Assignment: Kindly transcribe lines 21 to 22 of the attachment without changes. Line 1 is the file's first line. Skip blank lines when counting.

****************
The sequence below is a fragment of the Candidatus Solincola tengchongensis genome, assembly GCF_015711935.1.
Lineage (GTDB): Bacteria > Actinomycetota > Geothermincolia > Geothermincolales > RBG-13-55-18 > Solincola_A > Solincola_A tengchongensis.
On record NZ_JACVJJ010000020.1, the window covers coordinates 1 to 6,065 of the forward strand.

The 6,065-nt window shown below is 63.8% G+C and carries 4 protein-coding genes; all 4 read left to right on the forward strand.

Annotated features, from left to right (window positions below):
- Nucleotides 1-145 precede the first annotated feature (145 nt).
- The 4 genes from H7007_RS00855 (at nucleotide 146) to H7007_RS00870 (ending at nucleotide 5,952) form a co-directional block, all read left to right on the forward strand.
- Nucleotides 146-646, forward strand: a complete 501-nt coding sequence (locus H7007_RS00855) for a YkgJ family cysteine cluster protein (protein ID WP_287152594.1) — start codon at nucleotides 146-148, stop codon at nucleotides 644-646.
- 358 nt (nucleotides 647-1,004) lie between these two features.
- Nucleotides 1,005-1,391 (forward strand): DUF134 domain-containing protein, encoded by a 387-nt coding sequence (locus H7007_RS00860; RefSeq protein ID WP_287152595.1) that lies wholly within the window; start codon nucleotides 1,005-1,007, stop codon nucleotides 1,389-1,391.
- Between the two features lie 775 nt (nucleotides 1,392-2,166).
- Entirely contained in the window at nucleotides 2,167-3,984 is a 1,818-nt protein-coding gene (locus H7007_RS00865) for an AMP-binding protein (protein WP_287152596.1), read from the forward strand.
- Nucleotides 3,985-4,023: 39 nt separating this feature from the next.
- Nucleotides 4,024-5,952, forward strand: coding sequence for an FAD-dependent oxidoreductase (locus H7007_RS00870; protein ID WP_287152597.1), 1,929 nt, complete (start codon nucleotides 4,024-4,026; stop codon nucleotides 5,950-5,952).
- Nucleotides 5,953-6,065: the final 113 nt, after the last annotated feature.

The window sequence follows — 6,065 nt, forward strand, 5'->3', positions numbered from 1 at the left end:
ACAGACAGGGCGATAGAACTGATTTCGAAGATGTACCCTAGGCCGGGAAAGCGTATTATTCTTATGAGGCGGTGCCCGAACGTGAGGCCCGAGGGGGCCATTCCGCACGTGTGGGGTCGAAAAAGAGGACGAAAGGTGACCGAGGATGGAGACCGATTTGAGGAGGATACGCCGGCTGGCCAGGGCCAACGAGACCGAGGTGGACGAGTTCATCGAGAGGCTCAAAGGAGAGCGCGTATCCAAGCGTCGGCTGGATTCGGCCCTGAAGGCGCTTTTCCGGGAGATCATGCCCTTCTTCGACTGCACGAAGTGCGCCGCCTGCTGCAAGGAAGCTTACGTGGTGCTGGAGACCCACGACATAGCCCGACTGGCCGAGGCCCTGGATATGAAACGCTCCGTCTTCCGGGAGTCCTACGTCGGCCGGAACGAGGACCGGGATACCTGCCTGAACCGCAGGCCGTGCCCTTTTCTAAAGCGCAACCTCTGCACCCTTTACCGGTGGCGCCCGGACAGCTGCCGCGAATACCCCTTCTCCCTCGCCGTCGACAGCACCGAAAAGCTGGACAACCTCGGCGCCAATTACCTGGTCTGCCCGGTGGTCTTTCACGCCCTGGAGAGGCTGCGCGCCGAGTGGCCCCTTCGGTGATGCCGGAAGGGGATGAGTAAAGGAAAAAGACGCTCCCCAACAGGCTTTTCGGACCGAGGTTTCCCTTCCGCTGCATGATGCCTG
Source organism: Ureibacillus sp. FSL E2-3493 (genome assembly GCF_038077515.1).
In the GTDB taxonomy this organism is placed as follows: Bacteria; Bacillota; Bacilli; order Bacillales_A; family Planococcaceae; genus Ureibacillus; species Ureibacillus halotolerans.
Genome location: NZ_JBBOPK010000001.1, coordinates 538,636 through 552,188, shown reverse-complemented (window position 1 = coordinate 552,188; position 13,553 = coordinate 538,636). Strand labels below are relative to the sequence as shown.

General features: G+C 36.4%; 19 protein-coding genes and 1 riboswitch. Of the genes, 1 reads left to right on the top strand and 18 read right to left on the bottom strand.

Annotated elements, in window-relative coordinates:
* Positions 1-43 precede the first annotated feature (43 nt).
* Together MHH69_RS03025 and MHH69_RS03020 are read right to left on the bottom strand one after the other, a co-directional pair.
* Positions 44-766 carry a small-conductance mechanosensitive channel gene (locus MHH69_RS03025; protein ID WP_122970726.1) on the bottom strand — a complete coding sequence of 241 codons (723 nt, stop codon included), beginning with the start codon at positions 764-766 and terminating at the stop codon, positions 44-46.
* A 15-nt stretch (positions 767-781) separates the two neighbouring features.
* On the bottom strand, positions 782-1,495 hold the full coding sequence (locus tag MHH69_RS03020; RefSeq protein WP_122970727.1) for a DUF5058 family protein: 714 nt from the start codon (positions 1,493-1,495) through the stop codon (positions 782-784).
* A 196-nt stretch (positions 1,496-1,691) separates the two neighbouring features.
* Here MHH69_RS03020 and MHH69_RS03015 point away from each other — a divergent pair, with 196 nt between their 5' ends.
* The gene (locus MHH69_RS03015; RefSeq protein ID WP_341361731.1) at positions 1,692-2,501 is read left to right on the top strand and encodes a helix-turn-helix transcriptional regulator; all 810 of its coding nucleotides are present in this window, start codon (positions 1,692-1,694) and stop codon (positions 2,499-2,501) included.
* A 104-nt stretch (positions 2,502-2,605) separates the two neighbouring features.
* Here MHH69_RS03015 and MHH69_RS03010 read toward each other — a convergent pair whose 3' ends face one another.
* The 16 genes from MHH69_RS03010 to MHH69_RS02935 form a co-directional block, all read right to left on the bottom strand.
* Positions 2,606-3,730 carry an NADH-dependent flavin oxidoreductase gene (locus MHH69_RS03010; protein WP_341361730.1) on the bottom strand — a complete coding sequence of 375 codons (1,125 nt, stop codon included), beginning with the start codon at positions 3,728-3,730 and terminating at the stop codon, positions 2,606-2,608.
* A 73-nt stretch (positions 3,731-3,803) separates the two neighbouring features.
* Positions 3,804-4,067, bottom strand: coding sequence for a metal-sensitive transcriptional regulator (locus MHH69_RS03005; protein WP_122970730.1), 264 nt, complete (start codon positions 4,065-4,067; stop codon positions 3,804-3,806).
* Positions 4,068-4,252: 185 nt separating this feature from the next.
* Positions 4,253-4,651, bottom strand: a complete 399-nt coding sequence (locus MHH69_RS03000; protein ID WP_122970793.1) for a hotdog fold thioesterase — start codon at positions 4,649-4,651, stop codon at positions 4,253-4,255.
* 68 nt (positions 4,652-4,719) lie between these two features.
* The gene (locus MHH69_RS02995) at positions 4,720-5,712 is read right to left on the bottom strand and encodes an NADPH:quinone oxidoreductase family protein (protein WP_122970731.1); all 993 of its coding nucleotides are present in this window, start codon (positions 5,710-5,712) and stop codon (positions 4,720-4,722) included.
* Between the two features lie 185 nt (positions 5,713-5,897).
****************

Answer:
General features: G+C 36.4%; 19 protein-coding genes and 1 riboswitch. Of the genes, 1 reads left to right on the top strand and 18 read right to left on the bottom strand.

Annotated elements, in window-relative coordinates: